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Schrader: Local preserves agricultural history

Denny Rehn comes from three generations of Kirkland farmers. His grandfather Art purchased a 130-acre farm on McNeal Road in 1933 and it has been in the family since.

Earlier this year, I had the opportunity to meet Denny and see some of his collection of agricultural memorabilia he has amassed in just the past decade. It is housed in a 60-feet-by-80-feet metal farm building and includes a second-floor mezzanine. Some eight years ago he moved the bulk of his collectibles to a second farm he also owns north of Kirkland, this one over the border in Boone County on Stone Quarry Road.

Entering his private museum, one finds he has organized and categorized the artifacts so they can be easily viewed.

“Some people just like to collect, but I like to display my collection so it can be shared with others,” Rehn said.

To that end, he holds an occasional open house and hosts groups at the farm, the next one being the fall meeting of the Kirkland Historical Society on Sept. 19. He also has invited the national Corn Items Collectors Association to hold its gathering there next spring.

Hanging on the walls are almost 300 metal signs that come from all areas of agribusiness. These are genuine articles, not the reproductions that are so prevalent today.

Then there is a section devoted to seed and feed sacks, representing some 600 different companies spanning the past century. Dozens of hand corn shellers also are evident. But Denny said his rarest sheller is on loan to the DeKalb Area Agricultural Heritage Association (DAAHA) for use in the Nehring Gallery exhibit in DeKalb. That one dates to the mid-1800s.

I was intrigued by a device called a hemp stripper, which Rehn told me came from the former hemp plant west of Kirkland on Route 72.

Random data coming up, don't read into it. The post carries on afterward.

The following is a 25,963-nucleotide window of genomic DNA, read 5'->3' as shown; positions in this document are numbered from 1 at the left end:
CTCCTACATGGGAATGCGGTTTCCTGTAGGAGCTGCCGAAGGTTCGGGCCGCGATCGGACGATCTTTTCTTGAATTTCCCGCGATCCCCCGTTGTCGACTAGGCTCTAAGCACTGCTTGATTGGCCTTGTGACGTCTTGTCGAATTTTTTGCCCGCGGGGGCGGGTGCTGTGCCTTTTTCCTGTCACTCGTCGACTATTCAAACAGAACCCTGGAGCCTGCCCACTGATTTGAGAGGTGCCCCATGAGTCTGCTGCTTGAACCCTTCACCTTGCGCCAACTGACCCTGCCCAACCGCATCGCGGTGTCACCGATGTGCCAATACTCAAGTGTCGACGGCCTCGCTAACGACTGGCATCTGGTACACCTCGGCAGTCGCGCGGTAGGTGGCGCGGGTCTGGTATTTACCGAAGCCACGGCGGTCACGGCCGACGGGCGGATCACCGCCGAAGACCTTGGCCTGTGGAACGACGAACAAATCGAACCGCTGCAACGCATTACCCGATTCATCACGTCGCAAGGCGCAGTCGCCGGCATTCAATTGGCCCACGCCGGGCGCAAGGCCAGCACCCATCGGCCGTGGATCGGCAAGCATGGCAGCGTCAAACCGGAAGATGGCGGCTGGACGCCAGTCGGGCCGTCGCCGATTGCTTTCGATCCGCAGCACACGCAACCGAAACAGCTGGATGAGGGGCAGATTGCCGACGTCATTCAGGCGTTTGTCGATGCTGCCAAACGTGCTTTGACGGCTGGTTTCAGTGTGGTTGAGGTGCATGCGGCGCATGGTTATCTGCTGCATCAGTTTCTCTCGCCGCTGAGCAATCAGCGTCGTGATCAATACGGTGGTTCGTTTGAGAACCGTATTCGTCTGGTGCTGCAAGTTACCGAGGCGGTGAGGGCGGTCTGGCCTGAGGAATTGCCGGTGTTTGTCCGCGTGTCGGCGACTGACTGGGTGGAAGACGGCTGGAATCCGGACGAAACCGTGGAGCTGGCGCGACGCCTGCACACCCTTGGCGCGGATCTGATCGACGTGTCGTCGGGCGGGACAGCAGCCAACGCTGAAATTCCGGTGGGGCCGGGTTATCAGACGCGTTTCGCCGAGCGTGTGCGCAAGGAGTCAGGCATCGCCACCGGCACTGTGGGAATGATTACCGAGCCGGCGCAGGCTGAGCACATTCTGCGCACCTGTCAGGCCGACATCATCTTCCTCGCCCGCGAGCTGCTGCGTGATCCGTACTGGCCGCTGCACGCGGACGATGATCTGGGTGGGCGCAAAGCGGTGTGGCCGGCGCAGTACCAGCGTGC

There are stories about its operation during World War II, when German prisoners of war were used as laborers. My own boyhood memories of hemp date back to those war years when my father raised hemp (for making rope) on a Babson farm near Hinckley.

Spotting an asparagus bundling tool also brought back memories of the times we walked the fence rows picking wild asparagus each spring.

Rehn’s collection includes cast-iron seats from horse-drawn farm machinery, tools for use on cattle and hogs, wrenches of all sizes and shapes, advertising specialties from the Kirkland area with the business name imprinted on them, and calendars and manuals. One that caught my eye was an 1871 county plat book that included my ancestors’ farms in Victor Township.

This accumulation, combined with DAAHA’s vast collection, could someday make the finest agricultural museum in the Midwest. Let’s hope that is being thought about today.

Note to readers: I have decided to retire from column writing, so a wrapup column will be my final one next week.

• Barry Schrader was editor of the Daily Chronicle from 1969-1972. He and his wife, Kay, are retired and live in DeKalb. He can be reached at or by mail at P.O. Box 851, DeKalb, IL 60115.

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